Teenage orphan Jett finally finds happiness working in a Candy Store with older owners, Jay and Henry but an explosion in the store spins her world out of control. Fighting to find a way back to her old life and yet trying to protect her new found friends, Jett must make some hard decisions. So sure of herself in many ways in her old life, Jett finds that a simple turn of a phrase could spell disaster.
I quite enjoyed The Candy Store, it was a lovely exploration of the trials of growing up, fitting in and finding a place in the world. Watching Jett grow from a rough street kid to a lovely young lady was really fun, especially as it was more a case of her growing into herself rather than having to change to fit other people’s perceptions of who she should be – a mindset she challenged often throughout the book.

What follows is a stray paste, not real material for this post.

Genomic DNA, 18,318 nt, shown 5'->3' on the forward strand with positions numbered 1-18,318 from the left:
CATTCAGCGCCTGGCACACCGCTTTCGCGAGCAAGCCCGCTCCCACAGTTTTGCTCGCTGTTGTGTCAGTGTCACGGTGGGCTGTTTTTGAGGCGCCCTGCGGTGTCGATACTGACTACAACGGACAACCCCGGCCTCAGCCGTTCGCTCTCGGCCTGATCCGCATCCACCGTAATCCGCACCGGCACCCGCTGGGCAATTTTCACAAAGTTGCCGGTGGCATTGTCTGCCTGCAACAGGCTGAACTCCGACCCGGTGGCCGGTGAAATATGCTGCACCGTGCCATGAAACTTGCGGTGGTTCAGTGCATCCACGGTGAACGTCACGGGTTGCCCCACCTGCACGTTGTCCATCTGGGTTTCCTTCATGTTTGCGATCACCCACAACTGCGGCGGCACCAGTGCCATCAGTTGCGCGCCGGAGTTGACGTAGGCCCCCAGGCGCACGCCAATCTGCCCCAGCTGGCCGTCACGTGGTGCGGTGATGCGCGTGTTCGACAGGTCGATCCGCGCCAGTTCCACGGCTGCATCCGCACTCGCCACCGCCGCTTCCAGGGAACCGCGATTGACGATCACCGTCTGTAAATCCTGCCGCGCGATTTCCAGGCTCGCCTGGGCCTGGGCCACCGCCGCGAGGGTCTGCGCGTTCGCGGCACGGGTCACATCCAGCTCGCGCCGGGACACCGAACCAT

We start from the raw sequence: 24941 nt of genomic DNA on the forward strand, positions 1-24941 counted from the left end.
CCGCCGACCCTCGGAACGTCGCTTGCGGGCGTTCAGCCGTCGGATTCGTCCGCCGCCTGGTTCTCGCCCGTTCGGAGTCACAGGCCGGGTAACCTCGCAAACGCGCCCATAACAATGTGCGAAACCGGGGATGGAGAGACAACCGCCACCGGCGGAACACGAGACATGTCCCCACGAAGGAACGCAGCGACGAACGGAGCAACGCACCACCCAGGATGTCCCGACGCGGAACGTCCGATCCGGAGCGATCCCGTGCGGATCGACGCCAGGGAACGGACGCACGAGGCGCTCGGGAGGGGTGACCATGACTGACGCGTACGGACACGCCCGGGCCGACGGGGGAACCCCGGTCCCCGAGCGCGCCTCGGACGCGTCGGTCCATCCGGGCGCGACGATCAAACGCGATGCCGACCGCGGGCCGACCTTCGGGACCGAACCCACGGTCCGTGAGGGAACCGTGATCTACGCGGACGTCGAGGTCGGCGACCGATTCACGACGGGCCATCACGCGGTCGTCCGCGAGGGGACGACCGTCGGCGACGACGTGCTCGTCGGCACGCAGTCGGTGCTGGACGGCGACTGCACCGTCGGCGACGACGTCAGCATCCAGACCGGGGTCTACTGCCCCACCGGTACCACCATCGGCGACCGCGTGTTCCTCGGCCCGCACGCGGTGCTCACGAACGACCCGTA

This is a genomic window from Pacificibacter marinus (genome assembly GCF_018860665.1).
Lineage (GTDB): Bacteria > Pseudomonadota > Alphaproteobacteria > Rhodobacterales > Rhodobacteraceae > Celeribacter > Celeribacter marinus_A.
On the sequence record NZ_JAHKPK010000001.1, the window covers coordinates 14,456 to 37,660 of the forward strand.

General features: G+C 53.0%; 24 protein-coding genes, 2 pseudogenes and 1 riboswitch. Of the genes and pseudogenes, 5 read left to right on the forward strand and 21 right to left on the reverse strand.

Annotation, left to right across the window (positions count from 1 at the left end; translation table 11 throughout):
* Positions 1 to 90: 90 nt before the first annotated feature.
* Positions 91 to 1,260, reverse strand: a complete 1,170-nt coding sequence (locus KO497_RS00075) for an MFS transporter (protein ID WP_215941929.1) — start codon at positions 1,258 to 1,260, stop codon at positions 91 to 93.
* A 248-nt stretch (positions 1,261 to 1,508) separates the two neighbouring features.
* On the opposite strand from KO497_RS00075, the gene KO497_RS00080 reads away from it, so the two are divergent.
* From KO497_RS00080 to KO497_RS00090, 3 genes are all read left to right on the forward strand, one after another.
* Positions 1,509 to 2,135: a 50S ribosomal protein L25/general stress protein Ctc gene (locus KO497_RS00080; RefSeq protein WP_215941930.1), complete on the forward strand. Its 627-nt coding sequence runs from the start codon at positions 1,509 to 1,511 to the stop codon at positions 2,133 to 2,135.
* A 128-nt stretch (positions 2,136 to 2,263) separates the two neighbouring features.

The supporting characters were also really fun. I particularly enjoyed the energy in the Doyle family, especially Josie. She was definitely a bright spark throughout the book.
I also really enjoyed the writing style. It was simple and easy to read, which made it very easy to get lost in the story. I don’t want to give any of the plot away, but I do think it was very well-handled, and the contrasts between where Jett grew up to where she landed also meshed nicely. There was just enough sense of “other” to highlight the
differences without being jarring.
All in all, a really great book, and one I’d recommend to anyone that likes historic/turn of the century fiction.
I received a copy of this book in exchange for an honest review.